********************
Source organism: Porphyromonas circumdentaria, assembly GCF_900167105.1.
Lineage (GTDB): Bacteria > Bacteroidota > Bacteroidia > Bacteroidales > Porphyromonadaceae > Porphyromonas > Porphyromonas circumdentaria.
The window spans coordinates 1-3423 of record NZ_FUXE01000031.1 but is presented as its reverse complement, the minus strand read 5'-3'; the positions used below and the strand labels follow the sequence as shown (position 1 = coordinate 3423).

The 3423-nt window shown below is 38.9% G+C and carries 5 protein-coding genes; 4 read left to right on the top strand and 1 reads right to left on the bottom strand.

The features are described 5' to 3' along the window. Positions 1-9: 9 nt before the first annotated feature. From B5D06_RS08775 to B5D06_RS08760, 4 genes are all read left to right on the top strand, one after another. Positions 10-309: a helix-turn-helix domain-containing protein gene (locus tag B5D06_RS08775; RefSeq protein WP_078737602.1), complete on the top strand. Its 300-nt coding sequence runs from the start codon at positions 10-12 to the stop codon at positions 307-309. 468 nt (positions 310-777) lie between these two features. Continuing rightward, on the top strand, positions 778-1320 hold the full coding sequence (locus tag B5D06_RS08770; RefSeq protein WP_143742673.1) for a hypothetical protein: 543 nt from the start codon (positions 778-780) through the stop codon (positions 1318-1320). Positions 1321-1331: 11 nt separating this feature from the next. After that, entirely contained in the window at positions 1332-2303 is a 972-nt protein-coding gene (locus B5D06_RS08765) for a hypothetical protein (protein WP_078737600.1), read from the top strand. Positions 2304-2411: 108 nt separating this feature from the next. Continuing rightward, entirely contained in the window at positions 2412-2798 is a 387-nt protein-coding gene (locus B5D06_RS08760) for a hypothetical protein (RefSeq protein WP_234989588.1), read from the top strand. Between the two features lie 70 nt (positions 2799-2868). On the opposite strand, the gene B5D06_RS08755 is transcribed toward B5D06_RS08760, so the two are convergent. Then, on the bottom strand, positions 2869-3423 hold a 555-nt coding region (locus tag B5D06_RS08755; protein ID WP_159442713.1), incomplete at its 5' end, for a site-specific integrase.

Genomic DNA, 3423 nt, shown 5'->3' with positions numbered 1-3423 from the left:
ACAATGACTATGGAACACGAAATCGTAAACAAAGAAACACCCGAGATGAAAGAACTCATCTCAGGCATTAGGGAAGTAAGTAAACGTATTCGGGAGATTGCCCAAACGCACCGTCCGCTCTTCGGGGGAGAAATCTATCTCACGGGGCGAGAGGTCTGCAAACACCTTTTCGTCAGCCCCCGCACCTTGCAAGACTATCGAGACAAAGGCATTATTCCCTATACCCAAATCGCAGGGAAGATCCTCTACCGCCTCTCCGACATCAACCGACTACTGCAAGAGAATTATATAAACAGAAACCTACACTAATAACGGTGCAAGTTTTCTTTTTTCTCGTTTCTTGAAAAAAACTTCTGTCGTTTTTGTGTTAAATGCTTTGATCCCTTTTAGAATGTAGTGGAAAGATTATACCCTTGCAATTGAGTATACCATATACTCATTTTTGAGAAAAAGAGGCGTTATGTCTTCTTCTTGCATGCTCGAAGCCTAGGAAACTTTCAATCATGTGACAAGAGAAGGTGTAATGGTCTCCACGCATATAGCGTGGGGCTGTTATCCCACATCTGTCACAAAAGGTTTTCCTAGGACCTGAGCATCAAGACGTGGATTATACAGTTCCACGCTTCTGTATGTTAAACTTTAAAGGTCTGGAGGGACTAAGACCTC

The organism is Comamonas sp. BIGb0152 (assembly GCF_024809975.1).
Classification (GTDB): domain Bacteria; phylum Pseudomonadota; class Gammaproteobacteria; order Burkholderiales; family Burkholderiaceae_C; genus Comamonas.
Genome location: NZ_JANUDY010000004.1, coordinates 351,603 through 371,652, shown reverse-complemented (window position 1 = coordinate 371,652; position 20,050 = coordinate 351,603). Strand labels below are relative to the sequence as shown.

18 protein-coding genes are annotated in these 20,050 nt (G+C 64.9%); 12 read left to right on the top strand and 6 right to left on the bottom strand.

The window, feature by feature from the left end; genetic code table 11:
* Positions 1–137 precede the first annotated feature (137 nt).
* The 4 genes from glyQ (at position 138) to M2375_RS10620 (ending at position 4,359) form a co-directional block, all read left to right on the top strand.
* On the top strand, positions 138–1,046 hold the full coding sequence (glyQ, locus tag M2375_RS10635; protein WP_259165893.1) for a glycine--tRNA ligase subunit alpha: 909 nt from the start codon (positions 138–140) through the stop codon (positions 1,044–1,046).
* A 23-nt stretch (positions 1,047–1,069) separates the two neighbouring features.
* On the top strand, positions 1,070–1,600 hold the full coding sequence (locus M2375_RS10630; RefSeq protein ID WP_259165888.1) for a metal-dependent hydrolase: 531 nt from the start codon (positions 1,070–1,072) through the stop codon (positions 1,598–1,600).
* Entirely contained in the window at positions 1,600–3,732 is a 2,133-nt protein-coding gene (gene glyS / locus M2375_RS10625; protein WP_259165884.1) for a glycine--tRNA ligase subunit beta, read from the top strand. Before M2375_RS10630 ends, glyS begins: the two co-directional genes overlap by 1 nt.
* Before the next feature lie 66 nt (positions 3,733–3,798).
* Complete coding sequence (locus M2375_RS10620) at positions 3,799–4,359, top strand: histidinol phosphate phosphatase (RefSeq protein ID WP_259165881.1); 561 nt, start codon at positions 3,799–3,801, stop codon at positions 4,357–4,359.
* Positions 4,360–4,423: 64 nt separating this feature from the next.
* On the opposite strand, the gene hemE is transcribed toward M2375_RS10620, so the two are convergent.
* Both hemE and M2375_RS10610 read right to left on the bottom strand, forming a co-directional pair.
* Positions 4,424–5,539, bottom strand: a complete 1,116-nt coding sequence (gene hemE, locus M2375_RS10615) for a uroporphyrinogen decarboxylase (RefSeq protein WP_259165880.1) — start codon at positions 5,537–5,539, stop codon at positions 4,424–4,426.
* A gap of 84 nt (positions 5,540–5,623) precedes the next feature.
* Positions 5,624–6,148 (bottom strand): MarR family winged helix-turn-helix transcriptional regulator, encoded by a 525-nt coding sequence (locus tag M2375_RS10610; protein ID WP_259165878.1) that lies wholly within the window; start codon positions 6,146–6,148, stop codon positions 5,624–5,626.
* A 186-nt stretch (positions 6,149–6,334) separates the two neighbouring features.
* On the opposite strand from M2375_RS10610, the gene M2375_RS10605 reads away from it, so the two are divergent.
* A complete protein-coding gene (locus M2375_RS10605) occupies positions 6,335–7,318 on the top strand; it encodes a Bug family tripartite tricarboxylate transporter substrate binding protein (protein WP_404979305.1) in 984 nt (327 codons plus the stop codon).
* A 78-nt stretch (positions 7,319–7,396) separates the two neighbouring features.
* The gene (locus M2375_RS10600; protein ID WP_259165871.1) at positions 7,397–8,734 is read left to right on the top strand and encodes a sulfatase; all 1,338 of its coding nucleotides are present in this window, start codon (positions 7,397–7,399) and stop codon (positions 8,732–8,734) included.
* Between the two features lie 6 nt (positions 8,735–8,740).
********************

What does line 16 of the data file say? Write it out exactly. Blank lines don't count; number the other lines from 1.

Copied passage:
* A 23-nt stretch (positions 1,047–1,069) separates the two neighbouring features.